So, it is no surprise then that, in spite of it being one of the most ill-advised career choices an immune-compromised person should make, I became a tour leader. I remember chatting away in Maltese to the cleaning ladies (who loved the fact I wanted to learn their language) and it became clear to everyone that I had a gift for languages. This gift led in due course to a first class degree in modern languages and was my passport to a career in travel. I started with an American company leading groups of 14-18 year old American high school children and their teachers around Europe and then for a leading adventure travel company leading small groups of up to 18 travellers all over Mexico and central America, East and West Africa. No sitting behind a desk at Lunn Poly for me – no. I needed to travel to far-flung and exotic parts of the world where there lived a “vastly increased variety of infectious microbes compared to Europe” – I quote one of my doctors who took care of me in hospital for a week after returning from Burkina Faso. And what an incredible experience it all was – I don’t regret a moment. Whereas before I had been struggling terribly with the depression of not knowing what I would do for a living and had been devastated at having countless ideas written off by my health issues compounded by a terrible lack of confidence, at selection days for tour leaders/managers, it seemed I just could not fail – I have that kind of personality, I suppose. As my Grandmother told me, I am just like my Mother, a born extrovert. It was meant to be and it was amazing and I enjoyed a 15 year long career in travel that I had hitherto only ever dreamed of.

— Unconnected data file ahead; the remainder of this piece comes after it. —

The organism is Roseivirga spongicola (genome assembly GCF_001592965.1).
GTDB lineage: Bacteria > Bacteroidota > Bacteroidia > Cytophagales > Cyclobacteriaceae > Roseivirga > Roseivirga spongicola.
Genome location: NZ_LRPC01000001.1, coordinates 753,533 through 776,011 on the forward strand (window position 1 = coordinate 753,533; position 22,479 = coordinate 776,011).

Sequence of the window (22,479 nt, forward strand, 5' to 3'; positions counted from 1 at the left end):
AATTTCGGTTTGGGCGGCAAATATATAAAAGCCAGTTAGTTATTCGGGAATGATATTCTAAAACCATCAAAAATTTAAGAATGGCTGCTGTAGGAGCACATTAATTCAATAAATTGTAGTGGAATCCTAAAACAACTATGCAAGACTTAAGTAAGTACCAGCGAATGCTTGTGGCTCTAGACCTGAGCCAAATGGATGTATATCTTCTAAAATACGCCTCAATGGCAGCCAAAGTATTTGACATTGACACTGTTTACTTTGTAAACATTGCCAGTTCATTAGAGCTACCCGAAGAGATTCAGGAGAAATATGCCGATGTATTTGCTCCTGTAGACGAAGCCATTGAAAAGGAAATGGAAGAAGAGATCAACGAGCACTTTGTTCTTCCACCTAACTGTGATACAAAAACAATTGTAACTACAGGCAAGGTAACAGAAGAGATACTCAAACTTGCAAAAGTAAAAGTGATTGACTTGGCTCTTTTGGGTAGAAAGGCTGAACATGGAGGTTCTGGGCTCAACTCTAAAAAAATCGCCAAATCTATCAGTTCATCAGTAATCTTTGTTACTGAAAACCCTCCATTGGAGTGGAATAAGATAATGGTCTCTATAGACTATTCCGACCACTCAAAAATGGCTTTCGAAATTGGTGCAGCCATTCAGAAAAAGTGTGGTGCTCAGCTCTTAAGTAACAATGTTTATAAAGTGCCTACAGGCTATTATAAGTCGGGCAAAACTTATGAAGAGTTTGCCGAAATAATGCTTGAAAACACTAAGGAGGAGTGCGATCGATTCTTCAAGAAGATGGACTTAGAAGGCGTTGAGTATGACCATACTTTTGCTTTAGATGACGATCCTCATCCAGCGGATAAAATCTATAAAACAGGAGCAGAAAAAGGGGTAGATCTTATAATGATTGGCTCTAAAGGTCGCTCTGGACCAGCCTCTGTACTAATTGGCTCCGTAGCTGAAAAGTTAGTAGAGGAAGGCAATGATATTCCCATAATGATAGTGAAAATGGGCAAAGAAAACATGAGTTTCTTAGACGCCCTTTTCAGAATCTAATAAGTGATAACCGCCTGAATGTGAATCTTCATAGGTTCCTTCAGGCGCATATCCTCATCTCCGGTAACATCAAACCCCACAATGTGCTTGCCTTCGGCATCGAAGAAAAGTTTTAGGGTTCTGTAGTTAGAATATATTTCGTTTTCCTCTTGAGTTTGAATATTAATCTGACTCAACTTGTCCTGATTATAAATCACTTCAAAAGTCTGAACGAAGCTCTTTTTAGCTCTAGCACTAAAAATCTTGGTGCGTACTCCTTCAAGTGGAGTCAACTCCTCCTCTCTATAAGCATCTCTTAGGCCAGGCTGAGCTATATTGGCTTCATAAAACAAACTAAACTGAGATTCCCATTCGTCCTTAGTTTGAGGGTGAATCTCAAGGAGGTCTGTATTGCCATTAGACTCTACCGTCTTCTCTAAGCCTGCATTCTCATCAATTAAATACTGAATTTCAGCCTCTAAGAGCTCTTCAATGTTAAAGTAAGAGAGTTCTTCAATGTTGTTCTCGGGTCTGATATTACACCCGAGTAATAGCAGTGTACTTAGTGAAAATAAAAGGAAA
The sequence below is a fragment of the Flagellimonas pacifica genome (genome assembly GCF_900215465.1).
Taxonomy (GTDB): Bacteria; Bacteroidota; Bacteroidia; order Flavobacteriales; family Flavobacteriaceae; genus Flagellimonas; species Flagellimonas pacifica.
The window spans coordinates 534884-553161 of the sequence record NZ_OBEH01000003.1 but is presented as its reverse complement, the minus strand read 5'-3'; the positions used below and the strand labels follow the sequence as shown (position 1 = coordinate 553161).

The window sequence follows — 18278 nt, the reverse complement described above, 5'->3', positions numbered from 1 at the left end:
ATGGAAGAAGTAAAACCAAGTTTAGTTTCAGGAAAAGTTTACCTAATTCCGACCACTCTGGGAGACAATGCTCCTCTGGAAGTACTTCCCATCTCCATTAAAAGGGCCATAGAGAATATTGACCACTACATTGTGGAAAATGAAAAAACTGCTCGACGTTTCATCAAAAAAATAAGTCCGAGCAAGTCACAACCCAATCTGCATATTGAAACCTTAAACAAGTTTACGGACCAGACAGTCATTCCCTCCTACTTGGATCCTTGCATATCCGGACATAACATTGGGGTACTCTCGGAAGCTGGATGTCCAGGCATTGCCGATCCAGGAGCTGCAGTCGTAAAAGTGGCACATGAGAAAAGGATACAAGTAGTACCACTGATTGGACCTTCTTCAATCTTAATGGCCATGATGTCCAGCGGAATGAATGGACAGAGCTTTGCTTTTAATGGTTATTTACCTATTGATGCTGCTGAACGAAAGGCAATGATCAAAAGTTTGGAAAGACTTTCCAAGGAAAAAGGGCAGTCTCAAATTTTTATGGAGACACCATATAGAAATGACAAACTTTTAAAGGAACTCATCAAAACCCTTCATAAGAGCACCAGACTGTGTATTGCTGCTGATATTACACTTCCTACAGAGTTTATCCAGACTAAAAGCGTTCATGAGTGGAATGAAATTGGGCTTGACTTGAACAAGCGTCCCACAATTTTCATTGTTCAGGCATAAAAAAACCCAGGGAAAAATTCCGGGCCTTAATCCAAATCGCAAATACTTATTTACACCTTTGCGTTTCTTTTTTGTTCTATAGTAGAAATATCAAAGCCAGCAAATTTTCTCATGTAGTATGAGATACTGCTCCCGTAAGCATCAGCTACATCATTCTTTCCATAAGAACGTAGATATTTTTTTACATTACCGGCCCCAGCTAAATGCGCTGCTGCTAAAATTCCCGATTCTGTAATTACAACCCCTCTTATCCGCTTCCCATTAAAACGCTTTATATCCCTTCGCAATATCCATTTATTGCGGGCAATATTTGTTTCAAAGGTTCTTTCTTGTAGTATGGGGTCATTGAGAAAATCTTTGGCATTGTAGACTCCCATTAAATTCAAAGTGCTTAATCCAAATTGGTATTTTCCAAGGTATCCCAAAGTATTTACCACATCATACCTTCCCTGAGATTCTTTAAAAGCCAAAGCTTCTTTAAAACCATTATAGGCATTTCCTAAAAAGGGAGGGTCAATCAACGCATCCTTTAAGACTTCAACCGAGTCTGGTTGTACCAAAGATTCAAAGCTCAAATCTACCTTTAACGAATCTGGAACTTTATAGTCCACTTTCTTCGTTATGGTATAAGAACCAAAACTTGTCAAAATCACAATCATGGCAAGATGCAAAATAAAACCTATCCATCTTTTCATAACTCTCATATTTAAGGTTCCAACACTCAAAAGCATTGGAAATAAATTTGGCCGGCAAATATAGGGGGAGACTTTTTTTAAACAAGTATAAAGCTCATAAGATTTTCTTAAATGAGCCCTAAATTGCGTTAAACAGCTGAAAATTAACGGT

Those days are behind me now as, due to failing health and fitness, I had to leave my last role as Head of Operations for a wonderful little company specialising in charity challenges.  But my life has been immeasurably enriched by the places I have been and the people I met: those who travelled with me as well as my colleagues and most importantly of course, the inhabitants of these lands both human and animal!

Looking into whatever the future holds for me can be daunting and scary but it would be bleak indeed without travel featuring prominently; I am not one for compromises and intend to continue far-flung travels as long as I can (although being too remote from decent medical facilities now is not really an option) and you would not believe the cost of the insurance. The sights and sounds of travel have always taken my breath away. Now, nothing is different – it’s just I am much more breathless in a different way and for different reasons! Despite being forced to traipsing around with a portable machine to help me oxygenate my blood, I insist that my travelling days are far from over.

I may no longer be a tour leader but on a recent trip to Paris, outside the Basilica of St Denis, I tried to recapture some of the magic of those good old days when I would stand in front of a group of nonchalant looking teenagers doing my best to keep them interested … See what you think.

What a Carry On….!

Coming soon: Breathtaking Travel ….  in Sicily

3 Replies to “Breathtaking Travel”

  1. It is very true that travel throws light on ourselves and can expose hidden sides of ourselves to us. When younger this can be incredibly thrilling. When older, it can be more challenging I think occasionally but is nonetheless pretty vital medicine indeed. Thank you for this lovely comment.

  2. A wonderful carry on! I would pay good money for a tour from you. I think when we travel to other countries and places we also get to travel to different parts of ourselves, physically and psychologically-to expose bits that have not seen the sun for too long and give them a good airing. Our window to wall ratio alters from Romanesque to Gothic and our vision gets misty. It is wonderful that you have not relinquished your desire to travel; it is as important to your health as oxygen and tablets. Thank you for sharing.

Leave a Reply